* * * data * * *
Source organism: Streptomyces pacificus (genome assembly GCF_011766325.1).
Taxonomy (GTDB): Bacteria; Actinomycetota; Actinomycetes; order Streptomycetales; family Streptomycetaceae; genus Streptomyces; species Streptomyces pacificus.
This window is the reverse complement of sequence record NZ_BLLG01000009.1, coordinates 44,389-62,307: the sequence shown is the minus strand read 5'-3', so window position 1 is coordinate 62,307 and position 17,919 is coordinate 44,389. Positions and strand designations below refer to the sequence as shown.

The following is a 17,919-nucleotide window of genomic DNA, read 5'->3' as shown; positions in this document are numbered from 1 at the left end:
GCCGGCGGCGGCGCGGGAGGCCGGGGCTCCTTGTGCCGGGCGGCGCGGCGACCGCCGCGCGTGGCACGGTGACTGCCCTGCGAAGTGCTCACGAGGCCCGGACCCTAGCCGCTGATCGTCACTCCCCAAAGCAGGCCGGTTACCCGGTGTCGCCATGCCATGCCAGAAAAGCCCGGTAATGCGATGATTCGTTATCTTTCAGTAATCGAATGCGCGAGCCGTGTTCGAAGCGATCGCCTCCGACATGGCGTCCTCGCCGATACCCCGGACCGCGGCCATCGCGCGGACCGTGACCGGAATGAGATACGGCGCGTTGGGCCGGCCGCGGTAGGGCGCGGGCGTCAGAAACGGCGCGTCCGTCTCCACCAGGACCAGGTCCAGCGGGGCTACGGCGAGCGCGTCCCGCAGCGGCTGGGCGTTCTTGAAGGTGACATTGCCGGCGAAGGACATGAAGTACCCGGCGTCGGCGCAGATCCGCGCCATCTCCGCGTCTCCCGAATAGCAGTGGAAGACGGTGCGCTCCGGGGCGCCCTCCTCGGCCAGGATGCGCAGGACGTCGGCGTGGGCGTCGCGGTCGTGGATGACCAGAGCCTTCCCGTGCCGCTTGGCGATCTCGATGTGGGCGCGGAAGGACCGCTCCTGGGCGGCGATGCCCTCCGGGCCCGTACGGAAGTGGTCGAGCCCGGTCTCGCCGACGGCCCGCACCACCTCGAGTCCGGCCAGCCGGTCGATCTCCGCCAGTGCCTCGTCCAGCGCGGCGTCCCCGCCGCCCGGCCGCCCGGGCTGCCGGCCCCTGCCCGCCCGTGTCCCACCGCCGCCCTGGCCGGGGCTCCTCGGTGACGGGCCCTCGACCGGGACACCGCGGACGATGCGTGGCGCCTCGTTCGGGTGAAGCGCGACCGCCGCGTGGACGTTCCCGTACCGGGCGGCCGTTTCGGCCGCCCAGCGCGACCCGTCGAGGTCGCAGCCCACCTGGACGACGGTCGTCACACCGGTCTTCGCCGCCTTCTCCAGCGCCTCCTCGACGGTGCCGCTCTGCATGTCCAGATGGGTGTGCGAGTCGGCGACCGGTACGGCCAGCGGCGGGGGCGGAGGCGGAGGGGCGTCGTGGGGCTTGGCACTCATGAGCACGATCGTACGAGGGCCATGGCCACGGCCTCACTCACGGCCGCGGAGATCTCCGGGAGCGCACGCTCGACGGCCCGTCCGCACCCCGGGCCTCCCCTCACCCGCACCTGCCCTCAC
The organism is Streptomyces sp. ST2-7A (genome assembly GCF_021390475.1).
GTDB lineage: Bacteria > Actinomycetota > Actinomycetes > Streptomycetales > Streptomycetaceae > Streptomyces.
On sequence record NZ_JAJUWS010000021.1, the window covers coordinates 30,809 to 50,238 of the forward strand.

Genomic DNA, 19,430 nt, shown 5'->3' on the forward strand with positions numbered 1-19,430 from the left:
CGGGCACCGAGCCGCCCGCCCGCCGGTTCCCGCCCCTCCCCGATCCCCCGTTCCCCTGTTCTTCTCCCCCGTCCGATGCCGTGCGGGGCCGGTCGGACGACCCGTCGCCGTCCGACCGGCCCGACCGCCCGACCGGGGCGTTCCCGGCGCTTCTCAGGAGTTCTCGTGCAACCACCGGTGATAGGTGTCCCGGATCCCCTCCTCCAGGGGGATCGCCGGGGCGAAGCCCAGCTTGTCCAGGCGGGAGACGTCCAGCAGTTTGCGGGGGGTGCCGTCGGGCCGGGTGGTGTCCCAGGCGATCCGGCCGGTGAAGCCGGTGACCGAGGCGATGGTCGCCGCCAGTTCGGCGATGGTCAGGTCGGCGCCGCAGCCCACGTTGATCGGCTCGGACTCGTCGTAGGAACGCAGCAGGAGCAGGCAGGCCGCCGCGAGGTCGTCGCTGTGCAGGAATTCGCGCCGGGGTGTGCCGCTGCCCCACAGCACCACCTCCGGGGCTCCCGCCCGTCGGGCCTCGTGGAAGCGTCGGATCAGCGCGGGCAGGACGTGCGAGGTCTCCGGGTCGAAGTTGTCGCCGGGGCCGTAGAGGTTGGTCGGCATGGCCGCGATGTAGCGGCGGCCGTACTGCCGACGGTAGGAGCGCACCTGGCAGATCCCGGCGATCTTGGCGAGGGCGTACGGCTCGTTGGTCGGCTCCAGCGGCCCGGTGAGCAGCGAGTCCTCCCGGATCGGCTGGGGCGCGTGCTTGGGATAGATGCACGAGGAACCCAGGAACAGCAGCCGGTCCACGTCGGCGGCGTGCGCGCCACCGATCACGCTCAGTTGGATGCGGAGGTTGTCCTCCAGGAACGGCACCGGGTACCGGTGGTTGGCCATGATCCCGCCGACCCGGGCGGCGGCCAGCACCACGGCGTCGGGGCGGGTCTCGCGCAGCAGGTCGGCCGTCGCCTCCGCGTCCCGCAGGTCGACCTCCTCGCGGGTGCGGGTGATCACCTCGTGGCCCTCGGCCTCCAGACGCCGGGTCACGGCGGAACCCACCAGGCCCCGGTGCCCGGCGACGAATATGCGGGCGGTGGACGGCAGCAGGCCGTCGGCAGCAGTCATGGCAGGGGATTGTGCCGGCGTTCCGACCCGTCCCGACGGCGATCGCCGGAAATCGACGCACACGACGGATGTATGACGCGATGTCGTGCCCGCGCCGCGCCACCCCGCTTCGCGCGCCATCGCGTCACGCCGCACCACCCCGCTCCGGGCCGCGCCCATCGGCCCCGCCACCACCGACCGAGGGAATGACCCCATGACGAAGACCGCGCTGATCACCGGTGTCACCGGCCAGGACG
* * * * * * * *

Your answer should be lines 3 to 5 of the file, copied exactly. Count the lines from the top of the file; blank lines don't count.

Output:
This window is the reverse complement of sequence record NZ_BLLG01000009.1, coordinates 44,389-62,307: the sequence shown is the minus strand read 5'-3', so window position 1 is coordinate 62,307 and position 17,919 is coordinate 44,389. Positions and strand designations below refer to the sequence as shown.

The following is a 17,919-nucleotide window of genomic DNA, read 5'->3' as shown; positions in this document are numbered from 1 at the left end:
GCCGGCGGCGGCGCGGGAGGCCGGGGCTCCTTGTGCCGGGCGGCGCGGCGACCGCCGCGCGTGGCACGGTGACTGCCCTGCGAAGTGCTCACGAGGCCCGGACCCTAGCCGCTGATCGTCACTCCCCAAAGCAGGCCGGTTACCCGGTGTCGCCATGCCATGCCAGAAAAGCCCGGTAATGCGATGATTCGTTATCTTTCAGTAATCGAATGCGCGAGCCGTGTTCGAAGCGATCGCCTCCGACATGGCGTCCTCGCCGATACCCCGGACCGCGGCCATCGCGCGGACCGTGACCGGAATGAGATACGGCGCGTTGGGCCGGCCGCGGTAGGGCGCGGGCGTCAGAAACGGCGCGTCCGTCTCCACCAGGACCAGGTCCAGCGGGGCTACGGCGAGCGCGTCCCGCAGCGGCTGGGCGTTCTTGAAGGTGACATTGCCGGCGAAGGACATGAAGTACCCGGCGTCGGCGCAGATCCGCGCCATCTCCGCGTCTCCCGAATAGCAGTGGAAGACGGTGCGCTCCGGGGCGCCCTCCTCGGCCAGGATGCGCAGGACGTCGGCGTGGGCGTCGCGGTCGTGGATGACCAGAGCCTTCCCGTGCCGCTTGGCGATCTCGATGTGGGCGCGGAAGGACCGCTCCTGGGCGGCGATGCCCTCCGGGCCCGTACGGAAGTGGTCGAGCCCGGTCTCGCCGACGGCCCGCACCACCTCGAGTCCGGCCAGCCGGTCGATCTCCGCCAGTGCCTCGTCCAGCGCGGCGTCCCCGCCGCCCGGCCGCCCGGGCTGCCGGCCCCTGCCCGCCCGTGTCCCACCGCCGCCCTGGCCGGGGCTCCTCGGTGACGGGCCCTCGACCGGGACACCGCGGACGATGCGTGGCGCCTCGTTCGGGTGAAGCGCGACCGCCGCGTGGACGTTCCCGTACCGGGCGGCCGTTTCGGCCGCCCAGCGCGACCCGTCGAGGTCGCAGCCCACCTGGACGACGGTCGTCACACCGGTCTTCGCCGCCTTCTCCAGCGCCTCCTCGACGGTGCCGCTCTGCATGTCCAGATGGGTGTGCGAGTCGGCGACCGGTACGGCCAGCGGCGGGGGCGGAGGCGGAGGGGCGTCGTGGGGCTTGGCACTCATGAGCACGATCGTACGAGGGCCATGGCCACGGCCTCACTCACGGCCGCGGAGATCTCCGGGAGCGCACGCTCGACGGCCCGTCCGCACCCCGGGCCTCCCCTCACCCGCACCTGCCCTCAC